Pop, Burke, Iraq

A reader makes a good point:

Burke_3 I loved the reference to Burke, but I think you do him a disservice in the comparison. I have not heard the song, but the first lines you reprint read "Well I bought a ticket to the revolution/ And I cheered when the statues fell..."  Burke most certainly did not buy a ticket to the French Revolution. In fact, he was a critic from the start, and his criticism would have been just the antidote to the preposterous optimism leading up to the debacle in Iraq.

His "Reflections" was written at the height of Revolutionary fervor in England - leading to his isolation and sneers that he had sold out to George III or that he had simply lost his mind. It is a story that was repeated in the early days of this war - the few voices who expressed doubt were called loons, unpatriotic, or cowards. Recall, however, that Burke proved prophetic: he called the Revolutionaries "regicides" long before Louis appeared in mortal danger; he predicted the Reign of Terror; and he even foretold the rise of Napoleon's dictatorship. He argued that when you pull down all of a society's traditional pillars, you are left with nothing to maintain order, leading to a widening gyre of chaos until extreme violence leads to oppressive government. Anyone who has read the work in the last few years could rather easily substitute in for France the word Iraq and little will seem to have changed. But the implication that Burke was on ever on board for the Revolution is wrong and does a disservice to those of us who saw his cautionary words as reason enough to oppose this madness long before it started.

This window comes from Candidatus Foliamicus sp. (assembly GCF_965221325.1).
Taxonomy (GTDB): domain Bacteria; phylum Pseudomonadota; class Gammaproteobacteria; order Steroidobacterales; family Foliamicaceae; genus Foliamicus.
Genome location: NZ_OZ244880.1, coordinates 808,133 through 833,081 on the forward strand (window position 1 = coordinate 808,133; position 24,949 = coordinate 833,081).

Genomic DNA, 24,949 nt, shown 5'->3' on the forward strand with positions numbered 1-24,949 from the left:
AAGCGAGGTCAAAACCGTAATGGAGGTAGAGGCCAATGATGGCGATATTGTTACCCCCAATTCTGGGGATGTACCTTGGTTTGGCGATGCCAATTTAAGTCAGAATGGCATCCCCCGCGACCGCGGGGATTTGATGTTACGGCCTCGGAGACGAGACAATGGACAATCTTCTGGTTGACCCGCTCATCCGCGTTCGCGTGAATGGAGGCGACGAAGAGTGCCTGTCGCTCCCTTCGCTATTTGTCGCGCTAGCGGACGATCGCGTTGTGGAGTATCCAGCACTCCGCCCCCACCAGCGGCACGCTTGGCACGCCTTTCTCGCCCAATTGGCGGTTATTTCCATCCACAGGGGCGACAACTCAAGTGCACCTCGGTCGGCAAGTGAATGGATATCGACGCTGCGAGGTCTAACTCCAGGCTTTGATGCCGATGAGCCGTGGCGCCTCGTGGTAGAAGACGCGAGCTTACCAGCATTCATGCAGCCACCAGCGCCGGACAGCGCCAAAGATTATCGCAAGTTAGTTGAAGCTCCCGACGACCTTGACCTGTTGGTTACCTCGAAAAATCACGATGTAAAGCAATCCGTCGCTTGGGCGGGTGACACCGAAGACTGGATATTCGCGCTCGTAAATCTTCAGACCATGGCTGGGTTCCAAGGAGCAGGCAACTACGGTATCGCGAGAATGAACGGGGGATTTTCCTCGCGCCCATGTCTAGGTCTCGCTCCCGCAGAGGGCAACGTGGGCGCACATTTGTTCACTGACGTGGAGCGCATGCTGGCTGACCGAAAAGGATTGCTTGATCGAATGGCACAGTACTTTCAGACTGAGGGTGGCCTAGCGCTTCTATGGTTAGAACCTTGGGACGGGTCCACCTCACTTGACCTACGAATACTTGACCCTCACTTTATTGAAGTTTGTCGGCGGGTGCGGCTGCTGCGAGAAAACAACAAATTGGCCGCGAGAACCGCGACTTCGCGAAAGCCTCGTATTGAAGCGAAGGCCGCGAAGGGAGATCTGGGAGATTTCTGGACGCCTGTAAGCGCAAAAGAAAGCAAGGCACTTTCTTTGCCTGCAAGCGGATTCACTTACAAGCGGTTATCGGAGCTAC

Agreed. I didn't mean to be taken completely literally. The war in Iraq may well prove Burke right about the capacity for societies to change by force of arms or revolution. If that had been the only rationale for war, I couldn't have supported it. I bought the WMD threat argument (and then expected a coherent, sustained, generational attempt at nation-building). At the same time, Iraq is also more complicated than the analogy might suggest because Saddam had already destroyed Iraq's civil society with the kind of rule Burke despised. And so an intervention at that point did not disrupt a functioning society, so much as interrupt a fast-disintegrating tyranny, and then allow its disintegration to accelerate. I guess I thought we could help prevent that disintegration; and had a window to rebuild a critical country in a vital region. But we never committed the resources to make that happen; and we misjudged how deep the rot had gone. Our mistakes made the attempt all the more Sisyphean.